What is prenatal genetic diagnosis?
Prenatal genetic diagnosis means determining, before birth, whether your baby has a genetic disease.
Doctors check your baby at every prenatal appointment for weight, size, and markers of appropriate development. But for diseases like ALD, a genetic test is necessary to determine whether the child has inherited a copy of the disease-causing gene.
In amniocentesis, the doctor inserts a needle into the mother’s uterus through the abdomen to collect a small sample of the amniotic fluid. This is the fluid surrounding the fetus. The amniotic fluid contains cells from the developing baby, which clinicians can use to test for ALD or other genetic disorders.
The placenta (an organ attached to the lining of the uterus during pregnancy) contains genetic material from both the fetus and the mother. To take a sample of the placenta for genetic testing, doctors use a needle that they insert through the mother’s vagina or abdomen. During this procedure, small finger-like projections (the chorionic villus) are “vacuumed up” by the syringe. Clinicians can use these small pieces of placenta tissue for genetic testing.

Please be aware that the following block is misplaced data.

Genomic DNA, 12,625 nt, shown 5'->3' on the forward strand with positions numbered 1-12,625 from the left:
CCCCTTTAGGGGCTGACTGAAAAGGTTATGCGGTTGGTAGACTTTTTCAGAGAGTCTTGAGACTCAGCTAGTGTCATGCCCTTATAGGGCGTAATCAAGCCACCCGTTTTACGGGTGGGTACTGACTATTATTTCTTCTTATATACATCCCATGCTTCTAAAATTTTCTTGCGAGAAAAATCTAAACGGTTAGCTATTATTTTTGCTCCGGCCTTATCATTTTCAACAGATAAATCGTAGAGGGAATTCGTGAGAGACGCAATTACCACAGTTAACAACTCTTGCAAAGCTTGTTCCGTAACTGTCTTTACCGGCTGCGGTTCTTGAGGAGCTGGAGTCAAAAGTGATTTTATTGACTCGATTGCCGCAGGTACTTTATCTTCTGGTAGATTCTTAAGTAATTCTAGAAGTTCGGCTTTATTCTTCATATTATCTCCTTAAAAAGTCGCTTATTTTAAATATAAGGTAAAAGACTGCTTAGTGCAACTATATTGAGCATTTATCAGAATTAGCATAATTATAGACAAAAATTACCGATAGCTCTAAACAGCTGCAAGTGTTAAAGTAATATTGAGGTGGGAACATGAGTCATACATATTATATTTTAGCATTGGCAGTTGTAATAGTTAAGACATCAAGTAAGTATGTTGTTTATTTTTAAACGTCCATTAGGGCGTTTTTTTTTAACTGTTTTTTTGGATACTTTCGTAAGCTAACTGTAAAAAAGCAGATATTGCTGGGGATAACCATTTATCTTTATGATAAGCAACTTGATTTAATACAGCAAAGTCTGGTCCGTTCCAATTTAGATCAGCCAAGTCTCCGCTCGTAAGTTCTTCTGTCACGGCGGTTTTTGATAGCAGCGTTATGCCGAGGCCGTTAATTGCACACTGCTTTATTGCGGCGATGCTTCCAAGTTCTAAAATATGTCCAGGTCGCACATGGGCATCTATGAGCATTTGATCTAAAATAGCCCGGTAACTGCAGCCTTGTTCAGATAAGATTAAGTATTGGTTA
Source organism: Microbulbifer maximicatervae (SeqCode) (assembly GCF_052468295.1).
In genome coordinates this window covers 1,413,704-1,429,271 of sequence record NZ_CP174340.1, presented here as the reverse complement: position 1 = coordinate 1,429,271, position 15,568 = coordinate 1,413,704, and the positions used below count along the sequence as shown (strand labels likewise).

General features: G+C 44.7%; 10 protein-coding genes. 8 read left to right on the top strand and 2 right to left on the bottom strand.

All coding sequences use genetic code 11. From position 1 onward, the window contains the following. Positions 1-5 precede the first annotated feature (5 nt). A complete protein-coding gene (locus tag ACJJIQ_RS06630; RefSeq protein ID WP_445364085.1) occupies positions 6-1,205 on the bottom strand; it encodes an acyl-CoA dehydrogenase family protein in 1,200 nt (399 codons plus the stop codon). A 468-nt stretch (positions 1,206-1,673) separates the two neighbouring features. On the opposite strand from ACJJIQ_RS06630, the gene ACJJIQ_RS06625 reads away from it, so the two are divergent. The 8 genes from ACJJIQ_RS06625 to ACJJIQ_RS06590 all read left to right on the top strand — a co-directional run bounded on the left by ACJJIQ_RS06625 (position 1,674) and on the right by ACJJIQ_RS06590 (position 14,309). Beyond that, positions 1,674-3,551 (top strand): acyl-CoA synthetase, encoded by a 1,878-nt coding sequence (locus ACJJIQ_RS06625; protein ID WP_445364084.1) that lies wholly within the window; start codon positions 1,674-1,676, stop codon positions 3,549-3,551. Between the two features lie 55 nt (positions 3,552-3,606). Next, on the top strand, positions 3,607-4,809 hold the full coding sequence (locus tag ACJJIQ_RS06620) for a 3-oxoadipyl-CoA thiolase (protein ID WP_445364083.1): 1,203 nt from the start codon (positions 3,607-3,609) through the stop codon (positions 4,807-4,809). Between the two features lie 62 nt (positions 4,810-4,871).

There are some advantages to CVS over amniocentesis. One is that doctors can perform CVS earlier in the pregnancy.
What are the risks of a prenatal genetic test?
It is rare for complications to occur during amniocentesis or CVS, but they can happen. These include bleeding, infection, and damage to the placenta or fetus. Although extremely rare, there is a small risk that either procedure may cause a miscarriage.
You should discuss concerns with your doctor, to determine whether the potential risks are worth the potential benefits.
What happens after amniocentesis or CVS?
After doctors collect genetic material from the baby using either method, they will send the sample to a laboratory for genetic testing. It can take a few days or weeks for the result to become available. Your doctor will then meet with you and discuss your options.
Last updated: July 8, 2020
Adrenoleukodystrophy News is strictly a news and information website about the disease. It does not provide medical advice, diagnosis or treatment. This content is not intended to be a substitute for professional medical advice, diagnosis, or treatment. Always seek the advice of your physician or other qualified health provider with any questions you may have regarding a medical condition. Never disregard professional medical advice or delay in seeking it because of something you have read on this website.
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